Queens attracts homeless Manhattan biz

By Dustin Brown

As companies displaced by the destruction of the World Trade Center scramble to relocate, the borough president’s office hopes an inventory of available office space in Queens will attract homeless tenants that might otherwise consider sites out-of-state.

“Queens will be very critical in keeping businesses in New York instead of leaving them without an option to remain here,” said Margie Seaman, the president of Seaman Realty and Management Company in Long Island City.

The office of Borough President Claire Shulman has assembled a list of available properties in Queens where companies may consider relocating, and the real estate brokers who manage the sites have been juggling phone calls and appointments ever since.

“This is not so much a sales pitch in the traditional economic development sense,” said Seth Bornstein, the director of economic development for the borough president’s office. “It’s more emergency service.”

About half the sites are concentrated in western Queens, an area that has been heavily touted in recent years as an alternative to Manhattan for new office and residential space. In July the City Council rezoned 37 blocks of Long Island City for high-density mixed-use development, a measure intended to transform the area into the city’s fourth major business district.

The movement of businesses into Long Island City in the wake of the disaster has already begun. The New York Board of Trade, the nation’s fourth largest futures exchange, began trading Monday in a cramped emergency space behind the Citibank building, built following the World Trade Center bombing of 1993.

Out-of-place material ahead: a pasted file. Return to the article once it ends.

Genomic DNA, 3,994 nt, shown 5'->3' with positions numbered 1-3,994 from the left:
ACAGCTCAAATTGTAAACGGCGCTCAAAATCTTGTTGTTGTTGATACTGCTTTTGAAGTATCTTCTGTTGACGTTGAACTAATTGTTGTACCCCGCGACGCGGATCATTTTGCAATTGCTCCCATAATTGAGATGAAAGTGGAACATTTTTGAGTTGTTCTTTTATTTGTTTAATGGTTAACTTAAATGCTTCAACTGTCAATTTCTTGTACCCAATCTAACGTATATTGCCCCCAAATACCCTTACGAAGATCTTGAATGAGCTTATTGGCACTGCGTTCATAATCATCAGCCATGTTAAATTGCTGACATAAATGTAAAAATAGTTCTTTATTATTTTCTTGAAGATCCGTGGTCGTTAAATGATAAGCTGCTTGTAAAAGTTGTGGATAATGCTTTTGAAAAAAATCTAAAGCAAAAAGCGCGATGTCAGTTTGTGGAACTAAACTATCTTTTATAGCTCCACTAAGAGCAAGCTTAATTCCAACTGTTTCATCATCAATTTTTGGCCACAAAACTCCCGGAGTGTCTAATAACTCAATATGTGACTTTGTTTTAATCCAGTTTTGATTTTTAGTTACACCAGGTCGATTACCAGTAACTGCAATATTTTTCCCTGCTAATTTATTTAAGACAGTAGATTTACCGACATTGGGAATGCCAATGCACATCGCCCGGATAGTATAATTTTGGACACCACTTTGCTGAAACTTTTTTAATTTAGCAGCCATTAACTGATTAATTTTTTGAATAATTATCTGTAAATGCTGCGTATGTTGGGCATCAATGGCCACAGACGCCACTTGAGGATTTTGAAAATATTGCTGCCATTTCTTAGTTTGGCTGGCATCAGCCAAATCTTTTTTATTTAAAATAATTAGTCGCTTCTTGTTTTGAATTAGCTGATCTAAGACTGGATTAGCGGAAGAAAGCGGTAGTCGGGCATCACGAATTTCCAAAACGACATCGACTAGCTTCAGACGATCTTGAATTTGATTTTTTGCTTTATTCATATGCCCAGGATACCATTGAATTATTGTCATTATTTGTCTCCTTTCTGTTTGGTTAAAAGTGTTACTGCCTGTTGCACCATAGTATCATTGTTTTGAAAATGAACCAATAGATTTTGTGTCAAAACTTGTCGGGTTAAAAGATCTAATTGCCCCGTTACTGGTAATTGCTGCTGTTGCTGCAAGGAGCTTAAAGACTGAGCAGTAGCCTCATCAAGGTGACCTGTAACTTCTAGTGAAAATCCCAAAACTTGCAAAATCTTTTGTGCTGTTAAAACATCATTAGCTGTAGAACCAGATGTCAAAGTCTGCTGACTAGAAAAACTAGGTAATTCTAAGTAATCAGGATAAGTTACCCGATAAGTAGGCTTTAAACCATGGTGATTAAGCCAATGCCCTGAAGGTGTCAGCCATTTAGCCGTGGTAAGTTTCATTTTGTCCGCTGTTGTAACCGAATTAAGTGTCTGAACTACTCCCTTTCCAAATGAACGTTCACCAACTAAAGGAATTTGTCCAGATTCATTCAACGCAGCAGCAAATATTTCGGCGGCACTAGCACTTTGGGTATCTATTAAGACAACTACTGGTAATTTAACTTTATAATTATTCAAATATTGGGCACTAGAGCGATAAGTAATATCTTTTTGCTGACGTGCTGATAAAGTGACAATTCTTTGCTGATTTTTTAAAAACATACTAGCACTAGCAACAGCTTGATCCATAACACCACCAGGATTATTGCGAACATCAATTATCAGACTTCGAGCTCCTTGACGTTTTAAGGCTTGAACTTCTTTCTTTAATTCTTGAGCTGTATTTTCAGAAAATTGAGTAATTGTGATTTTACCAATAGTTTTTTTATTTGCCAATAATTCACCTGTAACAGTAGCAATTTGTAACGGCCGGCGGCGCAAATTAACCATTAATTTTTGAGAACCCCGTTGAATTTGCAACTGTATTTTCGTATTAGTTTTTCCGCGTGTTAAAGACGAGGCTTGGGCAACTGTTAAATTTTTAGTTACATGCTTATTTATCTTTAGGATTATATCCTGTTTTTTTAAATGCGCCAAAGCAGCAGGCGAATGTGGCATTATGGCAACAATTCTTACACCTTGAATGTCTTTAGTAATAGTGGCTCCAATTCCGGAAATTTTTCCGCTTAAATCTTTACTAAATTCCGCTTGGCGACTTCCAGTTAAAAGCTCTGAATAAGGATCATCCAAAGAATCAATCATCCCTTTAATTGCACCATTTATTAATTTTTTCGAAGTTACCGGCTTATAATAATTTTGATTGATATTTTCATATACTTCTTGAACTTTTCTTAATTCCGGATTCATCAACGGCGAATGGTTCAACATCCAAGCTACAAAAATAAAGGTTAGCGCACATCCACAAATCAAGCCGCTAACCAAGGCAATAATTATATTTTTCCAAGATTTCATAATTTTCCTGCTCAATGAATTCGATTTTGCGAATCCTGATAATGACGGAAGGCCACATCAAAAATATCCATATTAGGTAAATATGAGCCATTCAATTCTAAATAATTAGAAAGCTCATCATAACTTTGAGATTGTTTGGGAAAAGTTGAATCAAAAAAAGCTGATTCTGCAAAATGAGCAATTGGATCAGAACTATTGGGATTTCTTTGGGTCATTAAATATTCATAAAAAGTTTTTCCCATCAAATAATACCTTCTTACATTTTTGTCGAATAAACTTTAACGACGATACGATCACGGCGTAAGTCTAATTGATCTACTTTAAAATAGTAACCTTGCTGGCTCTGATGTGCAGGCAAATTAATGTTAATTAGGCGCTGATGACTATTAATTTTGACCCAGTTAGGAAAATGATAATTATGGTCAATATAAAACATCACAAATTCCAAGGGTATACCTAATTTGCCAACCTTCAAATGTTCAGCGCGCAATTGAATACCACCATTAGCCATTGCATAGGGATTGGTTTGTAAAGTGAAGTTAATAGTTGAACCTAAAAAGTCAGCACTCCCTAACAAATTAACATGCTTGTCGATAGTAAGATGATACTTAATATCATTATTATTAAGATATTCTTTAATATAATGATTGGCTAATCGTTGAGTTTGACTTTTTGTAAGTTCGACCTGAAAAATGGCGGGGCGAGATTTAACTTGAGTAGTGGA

Although Bornstein estimated half a million square feet of office space in Queens would be ready for occupancy within a month, real estate brokers said there are limits to the tenants the borough will be able to accommodate.

“The major financial institutions will need to relocate thousands of employees into Class-A office towers, and unfortunately Queens does not have millions of square feet of Class-A office towers to meet that demand,” said Seaman, whose company manages more than two dozen properties on the borough president’s list.

But Seaman stressed office spaces ranging from 500 to 500,000 square feet are available in the borough, which may enable Queens to attract many of the non-financial companies made homeless by the World Trade Center disaster — such as media, technology and industrial businesses.

“We can meet the space requests of everybody else after that first tier has found their home,” she said.

Seaman said she expects the relocation of companies to have a long-term impact on Queens, because temporary moves will likely evolve into something permanent.

“It’s my opinion that any tenant who relocates — wherever they relocate — is going to be a permanent tenant,” she said. “I really don’t think there’s going to be a lot of short-term relocations.”

Jon Maltz, a principal at Greiner Maltz Company in Long Island City, suggested that Queens might receive a “secondary wave” of tenants who will be displaced from their Manhattan locations by the relocation of World Trade Center tenants.

Maltz predicted the true impact on city real estate would not be felt by the relocation of former World Trade Center tenants but rather by the sum of unpredictable effects produced by the terrorist action.

“It’s going to ripple for the next year through our economy,” Maltz said. “It will surprise us.”

The interest in Queens among displaced companies has made the past week a busy one for real estate brokers. Seaman said her firm has experienced “an absolute deluge” of requests by companies seeking to relocate.

“We’re making appointments and starting tomorrow in the middle of the Jewish holiday,” Seaman said Monday. “All we’re doing today is answering phones as quickly as we can.”

Reach reporter Dustin Brown by e-mail at Timesledger@aol.com or call 229-0300, Ext. 154.